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Sunday, June 05, 2011

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Martin Lake

Hi David,

What a marvellous site. I wish I'd discovered it before I wrote my historical novels about Edgar Atheling. It would have saved me months of research.

I'd love to link your site to my blog if that's OK with you.
Martin Lake

The History of England

Hi Martin - thanks very much, nice of you to say so !
Superb idea doing a novel about Edgar - what a fascinating life. What's the title?

I have a plan to do a set of brief biographies on the blog about lesser known figures I've liked - Edgar, Wulfstan, Wulfstan, Ranulph Flambard . . .but never seem to have enough time. So if you'd like to contribute one I'd happily put it up on the site and link it to your blog. And yes, sure do go ahead and link !
David

Simon Thomas

David,

Can I point you to The Chap magazine and it's occassional series 'War D'Oeuvre', an amusing retelling of key battles of UK history using the dinner service. It's Battle of Hastings re-enactment includes the following line:
“Invite your audience to enter into the Duke of Normandy’s mind: since strength and courage have failed, he thinks, all that remains is to cheat. The stout, honest Saxons will never anticipate continental guile. These are, after all, the very beginnings of British history. It will be centuries before the fundamental untrustworthiness of foreigners is taken for granted.”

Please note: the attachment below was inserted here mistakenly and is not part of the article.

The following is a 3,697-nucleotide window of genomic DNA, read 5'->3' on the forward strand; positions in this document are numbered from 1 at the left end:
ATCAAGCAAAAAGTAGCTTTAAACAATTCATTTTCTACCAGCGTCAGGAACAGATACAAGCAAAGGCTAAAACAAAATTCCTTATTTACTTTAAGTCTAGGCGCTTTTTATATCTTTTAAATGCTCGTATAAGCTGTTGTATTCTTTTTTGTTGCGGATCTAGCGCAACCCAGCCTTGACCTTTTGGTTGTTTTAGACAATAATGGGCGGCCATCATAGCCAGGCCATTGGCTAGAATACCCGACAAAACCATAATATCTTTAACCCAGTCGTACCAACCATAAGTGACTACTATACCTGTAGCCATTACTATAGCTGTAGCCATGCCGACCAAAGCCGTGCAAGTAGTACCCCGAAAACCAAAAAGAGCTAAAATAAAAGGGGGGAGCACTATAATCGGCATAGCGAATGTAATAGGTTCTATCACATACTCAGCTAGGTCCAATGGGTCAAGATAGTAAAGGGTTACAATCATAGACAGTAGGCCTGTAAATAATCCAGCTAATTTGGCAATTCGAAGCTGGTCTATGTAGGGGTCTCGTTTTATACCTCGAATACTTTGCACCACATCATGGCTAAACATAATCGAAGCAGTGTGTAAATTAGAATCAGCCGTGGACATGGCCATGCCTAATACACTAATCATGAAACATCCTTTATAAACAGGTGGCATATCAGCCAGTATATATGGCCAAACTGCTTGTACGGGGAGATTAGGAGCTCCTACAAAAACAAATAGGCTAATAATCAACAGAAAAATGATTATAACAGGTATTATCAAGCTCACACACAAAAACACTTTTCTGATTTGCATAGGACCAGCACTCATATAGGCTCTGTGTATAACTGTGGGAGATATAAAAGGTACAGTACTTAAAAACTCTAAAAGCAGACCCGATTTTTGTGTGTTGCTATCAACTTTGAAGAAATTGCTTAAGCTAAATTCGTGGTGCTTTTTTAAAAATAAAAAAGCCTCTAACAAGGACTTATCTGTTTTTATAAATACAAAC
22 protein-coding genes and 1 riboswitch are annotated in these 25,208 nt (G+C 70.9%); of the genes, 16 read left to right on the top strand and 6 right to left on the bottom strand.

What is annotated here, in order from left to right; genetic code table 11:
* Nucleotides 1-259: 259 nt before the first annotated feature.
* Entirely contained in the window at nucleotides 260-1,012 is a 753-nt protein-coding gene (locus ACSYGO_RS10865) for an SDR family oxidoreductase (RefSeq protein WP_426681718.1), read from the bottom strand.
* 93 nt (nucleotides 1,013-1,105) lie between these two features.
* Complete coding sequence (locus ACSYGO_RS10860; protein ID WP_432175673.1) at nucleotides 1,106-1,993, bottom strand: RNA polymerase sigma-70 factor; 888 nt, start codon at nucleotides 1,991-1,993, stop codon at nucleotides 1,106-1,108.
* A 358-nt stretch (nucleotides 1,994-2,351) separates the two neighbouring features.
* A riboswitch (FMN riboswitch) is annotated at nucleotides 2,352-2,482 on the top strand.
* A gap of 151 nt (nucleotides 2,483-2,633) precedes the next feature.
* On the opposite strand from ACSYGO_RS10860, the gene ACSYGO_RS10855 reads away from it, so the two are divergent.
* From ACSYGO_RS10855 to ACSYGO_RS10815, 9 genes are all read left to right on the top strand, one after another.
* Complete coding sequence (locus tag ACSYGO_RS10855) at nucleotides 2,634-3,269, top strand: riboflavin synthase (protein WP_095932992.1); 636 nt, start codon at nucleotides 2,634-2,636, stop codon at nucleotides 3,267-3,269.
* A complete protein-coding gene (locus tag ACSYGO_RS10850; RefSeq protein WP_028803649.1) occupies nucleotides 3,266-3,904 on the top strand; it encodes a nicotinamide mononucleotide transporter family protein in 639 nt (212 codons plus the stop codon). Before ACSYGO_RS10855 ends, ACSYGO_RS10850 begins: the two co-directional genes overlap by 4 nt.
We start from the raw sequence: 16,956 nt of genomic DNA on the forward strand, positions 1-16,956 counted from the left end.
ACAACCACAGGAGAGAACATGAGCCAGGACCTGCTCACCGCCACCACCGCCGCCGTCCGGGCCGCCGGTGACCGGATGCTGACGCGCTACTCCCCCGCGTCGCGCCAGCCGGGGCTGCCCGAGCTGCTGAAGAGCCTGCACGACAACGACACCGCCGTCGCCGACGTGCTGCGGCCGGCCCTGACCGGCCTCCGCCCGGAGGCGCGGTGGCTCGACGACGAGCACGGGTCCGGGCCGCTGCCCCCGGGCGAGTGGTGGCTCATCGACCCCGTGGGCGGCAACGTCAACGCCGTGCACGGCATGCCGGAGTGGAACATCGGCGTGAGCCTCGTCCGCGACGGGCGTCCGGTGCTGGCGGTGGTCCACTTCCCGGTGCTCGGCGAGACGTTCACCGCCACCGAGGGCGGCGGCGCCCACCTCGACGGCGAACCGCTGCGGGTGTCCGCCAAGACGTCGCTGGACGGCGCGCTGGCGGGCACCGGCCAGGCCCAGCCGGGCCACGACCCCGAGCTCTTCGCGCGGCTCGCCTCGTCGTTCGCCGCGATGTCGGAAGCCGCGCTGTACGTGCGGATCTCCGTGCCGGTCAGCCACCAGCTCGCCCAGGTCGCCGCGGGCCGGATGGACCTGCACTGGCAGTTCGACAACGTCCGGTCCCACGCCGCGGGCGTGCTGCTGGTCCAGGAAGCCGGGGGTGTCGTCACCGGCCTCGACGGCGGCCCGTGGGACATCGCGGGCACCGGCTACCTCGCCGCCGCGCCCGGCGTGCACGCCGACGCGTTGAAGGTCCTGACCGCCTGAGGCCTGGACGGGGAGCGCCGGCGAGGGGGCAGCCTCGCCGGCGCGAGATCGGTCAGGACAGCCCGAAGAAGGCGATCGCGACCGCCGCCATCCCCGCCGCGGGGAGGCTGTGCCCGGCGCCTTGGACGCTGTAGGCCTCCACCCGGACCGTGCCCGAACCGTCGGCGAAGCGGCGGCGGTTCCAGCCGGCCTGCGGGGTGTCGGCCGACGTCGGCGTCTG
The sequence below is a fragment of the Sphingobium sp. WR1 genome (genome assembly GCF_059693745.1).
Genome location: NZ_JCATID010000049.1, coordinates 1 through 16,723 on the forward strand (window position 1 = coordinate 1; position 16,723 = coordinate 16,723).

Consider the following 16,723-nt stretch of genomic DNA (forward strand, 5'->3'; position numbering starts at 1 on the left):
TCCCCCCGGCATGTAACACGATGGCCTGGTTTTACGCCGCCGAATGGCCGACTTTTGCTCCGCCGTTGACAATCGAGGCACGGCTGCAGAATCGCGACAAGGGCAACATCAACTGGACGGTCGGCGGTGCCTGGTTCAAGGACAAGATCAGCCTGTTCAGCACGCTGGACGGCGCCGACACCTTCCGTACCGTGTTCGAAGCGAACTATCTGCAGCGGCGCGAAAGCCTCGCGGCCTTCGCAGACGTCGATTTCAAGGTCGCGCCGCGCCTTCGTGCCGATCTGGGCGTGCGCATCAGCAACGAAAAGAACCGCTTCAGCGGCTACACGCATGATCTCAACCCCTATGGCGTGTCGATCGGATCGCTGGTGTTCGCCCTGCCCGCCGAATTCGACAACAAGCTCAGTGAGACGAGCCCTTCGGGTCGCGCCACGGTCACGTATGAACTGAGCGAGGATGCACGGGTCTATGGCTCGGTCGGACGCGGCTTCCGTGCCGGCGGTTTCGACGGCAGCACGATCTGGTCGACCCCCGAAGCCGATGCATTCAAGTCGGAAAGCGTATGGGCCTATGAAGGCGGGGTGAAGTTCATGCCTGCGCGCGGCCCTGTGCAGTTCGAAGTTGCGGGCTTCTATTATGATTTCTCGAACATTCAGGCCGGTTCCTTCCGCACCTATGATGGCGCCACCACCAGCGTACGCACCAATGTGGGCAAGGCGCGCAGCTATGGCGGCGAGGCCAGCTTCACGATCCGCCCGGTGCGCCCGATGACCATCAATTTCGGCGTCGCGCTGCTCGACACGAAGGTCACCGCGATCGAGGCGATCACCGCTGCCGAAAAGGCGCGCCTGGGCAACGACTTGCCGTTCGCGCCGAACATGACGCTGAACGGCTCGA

It also suggests that if you are having trouble with all the French names, just use wine regions or grape varieties in combination with either Robert or Hugh, eg Robert,Count of Burdandy, Hugh de Chablis, Robert the White. This will also come in handy for the 100 Years War.

Anyway, keep up the good work. Back to Richard I for me.

J-bronx

David,

I've just started listening to your podcast and I've reached 1066. Like you I am a bit sad to be leaving behind those weird Anglo-Saxons but at least I will be able to spell the Norman names!

Anyway the reason I am posting is that your reference to an untamed forest in Sussex that the Norman army had to be wary of caught my imagination. What was the name of this place? It sounded like 'wheer' to me but I could'nt quite catch it. Could you let me know the name and point me in the direction of any good resources you might know?

Thanks for all the hardwork on the podcast. I look forward to one day getting up to date with it!

J-bronx

The History of England

Hi... It's the Weald. Once upon a time an impenetrable forest populated by robbers and outlaws, now populated by stockbrokers. Wikipedia does a good job...http://en.m.wikipedia.org/wiki/Weald

ooh, and thanks for listening!

j-bronx

Cheers

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